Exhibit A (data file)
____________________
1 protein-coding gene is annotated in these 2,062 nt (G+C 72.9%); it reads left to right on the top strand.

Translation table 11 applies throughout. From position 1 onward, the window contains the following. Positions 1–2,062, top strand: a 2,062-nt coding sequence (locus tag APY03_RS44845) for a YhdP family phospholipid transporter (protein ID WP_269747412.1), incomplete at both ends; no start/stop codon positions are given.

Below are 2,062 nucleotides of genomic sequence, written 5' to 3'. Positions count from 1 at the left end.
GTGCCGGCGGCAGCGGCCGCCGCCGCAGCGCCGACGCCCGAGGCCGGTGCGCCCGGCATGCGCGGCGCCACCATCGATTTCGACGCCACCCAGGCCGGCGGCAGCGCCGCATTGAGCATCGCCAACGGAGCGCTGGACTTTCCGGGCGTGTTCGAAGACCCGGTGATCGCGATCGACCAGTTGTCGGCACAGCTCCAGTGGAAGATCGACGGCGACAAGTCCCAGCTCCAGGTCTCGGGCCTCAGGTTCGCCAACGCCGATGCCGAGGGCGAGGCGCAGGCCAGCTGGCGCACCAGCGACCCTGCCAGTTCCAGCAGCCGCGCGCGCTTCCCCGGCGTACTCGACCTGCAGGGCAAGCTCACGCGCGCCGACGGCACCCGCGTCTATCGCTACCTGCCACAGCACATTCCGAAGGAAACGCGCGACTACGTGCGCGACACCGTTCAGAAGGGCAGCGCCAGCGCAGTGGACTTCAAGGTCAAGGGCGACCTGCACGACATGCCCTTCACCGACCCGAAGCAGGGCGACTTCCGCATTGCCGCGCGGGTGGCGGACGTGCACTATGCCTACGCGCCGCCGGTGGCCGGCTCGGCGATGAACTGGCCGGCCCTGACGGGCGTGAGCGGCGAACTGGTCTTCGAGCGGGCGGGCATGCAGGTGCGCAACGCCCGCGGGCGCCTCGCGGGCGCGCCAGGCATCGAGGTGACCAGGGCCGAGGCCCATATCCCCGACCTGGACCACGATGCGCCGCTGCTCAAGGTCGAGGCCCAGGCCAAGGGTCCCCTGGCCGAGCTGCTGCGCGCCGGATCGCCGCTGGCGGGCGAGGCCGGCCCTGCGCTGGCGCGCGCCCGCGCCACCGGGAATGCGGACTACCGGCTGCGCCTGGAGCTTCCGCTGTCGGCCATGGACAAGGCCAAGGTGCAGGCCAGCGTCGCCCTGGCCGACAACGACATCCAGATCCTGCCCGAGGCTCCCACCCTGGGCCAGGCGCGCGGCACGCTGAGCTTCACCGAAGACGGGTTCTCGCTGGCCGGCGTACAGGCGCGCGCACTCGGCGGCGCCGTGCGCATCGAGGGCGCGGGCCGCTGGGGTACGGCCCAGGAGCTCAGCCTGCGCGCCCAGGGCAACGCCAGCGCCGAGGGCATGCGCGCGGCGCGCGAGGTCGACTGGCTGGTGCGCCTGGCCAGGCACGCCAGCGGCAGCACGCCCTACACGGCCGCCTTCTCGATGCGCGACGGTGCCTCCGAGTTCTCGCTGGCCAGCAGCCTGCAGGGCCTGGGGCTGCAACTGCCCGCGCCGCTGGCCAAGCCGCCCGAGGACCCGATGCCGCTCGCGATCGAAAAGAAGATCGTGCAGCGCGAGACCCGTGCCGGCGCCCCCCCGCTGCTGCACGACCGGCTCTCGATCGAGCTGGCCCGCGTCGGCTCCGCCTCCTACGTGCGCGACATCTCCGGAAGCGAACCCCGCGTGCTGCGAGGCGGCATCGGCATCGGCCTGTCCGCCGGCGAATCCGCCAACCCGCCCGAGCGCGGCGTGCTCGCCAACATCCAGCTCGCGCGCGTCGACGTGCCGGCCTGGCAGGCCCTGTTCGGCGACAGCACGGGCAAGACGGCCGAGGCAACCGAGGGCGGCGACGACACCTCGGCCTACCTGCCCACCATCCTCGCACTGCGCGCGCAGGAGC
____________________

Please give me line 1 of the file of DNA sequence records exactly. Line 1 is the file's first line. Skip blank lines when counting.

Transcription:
1 protein-coding gene is annotated in these 2,062 nt (G+C 72.9%); it reads left to right on the top strand.